and Practical Farmers of Iowa will co-host a workshop focusing on cover crops at the Clay County Regional Events Center at Spencer in northwest Iowa, on Thursday, March 10. The workshop will run from 9:30 a.m. to noon, with a free lunch following the workshop. This meeting is free and the public is invited to attend.
"There is a lot of interest among farmers regarding the use of cover crops," says Paul Kassel, Iowa State University Extension crop specialist in northwest Iowa. "This meeting is an opportunity to learn what the latest recommendations are and to get your specific questions answered."
The workshop offers information on several aspects of cover crops including corn and soybean yield response following fall-seeded rye and other cereal grains, fall seeding and spring-kill or grazing timing, planter set-up tips for planting into a cover crop, soil quality improvement with cover crop usage, and the variety of cover crops that can be used.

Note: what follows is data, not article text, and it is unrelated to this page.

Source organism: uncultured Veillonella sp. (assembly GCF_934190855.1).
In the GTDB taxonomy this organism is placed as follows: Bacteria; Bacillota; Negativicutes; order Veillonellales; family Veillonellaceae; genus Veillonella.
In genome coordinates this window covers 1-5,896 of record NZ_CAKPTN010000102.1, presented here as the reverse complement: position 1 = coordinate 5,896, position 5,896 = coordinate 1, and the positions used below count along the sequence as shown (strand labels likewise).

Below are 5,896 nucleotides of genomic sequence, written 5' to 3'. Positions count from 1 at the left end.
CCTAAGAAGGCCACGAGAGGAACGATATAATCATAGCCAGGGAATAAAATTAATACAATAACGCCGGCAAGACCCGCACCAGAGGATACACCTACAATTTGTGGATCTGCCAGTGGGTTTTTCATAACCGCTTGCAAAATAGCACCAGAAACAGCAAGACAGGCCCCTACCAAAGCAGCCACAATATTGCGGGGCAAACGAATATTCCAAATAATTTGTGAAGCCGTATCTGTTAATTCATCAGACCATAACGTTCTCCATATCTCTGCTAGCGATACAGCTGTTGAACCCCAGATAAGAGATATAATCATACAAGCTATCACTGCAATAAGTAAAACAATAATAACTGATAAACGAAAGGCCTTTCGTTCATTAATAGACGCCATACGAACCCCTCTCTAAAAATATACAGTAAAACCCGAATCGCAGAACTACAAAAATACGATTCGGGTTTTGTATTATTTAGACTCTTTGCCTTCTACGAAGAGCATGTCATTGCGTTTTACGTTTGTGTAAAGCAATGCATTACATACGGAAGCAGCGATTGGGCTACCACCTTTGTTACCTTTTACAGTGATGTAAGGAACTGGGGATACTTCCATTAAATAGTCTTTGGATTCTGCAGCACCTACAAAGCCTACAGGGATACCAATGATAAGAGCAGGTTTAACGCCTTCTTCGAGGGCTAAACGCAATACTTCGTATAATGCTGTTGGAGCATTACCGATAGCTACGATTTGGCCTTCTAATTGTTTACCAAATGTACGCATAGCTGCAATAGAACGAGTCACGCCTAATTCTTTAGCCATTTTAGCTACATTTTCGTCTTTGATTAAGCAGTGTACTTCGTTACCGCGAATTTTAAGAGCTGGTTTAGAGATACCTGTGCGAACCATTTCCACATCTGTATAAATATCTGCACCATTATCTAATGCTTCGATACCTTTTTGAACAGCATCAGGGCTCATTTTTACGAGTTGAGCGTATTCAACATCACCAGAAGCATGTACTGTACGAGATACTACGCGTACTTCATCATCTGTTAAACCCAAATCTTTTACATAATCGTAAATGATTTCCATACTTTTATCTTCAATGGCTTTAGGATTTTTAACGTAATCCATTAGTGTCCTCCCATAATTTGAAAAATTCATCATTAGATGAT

Call to preregister if you want to attend cover crops workshop
Speakers include Tom Kaspar, cover crop management researcher with the National Laboratory for Agriculture and the Environment, Iowa State University Extension ag engineer Mark Hanna and ISU agronomy professor John Sawyer. Local NRCS personnel will provide information about cost-share programs for cover crop establishment and management practices. Farmers who have tried fall-seeded cereal rye or other cover crops on their farms are encouraged to attend and share their experiences with other attendees.
The workshop will be held at the Clay County Regional Events Center in Spencer, located on West 18th Street at the Clay County Fairgrounds. There is no charge to attend the workshop, but an RSVP is requested in order to obtain an accurate lunch count. You are asked to phone the ISU Extension office in Clay County at 712-262-2264 to register for the workshop.
The Iowa Learning Farms is a program that is building a culture of conservation, encouraging adoption of residue management and conservation practices. Farmers, researchers and ILF staff are working together to identify and implement the best in-field management practices that increase water and soil quality while remaining profitable.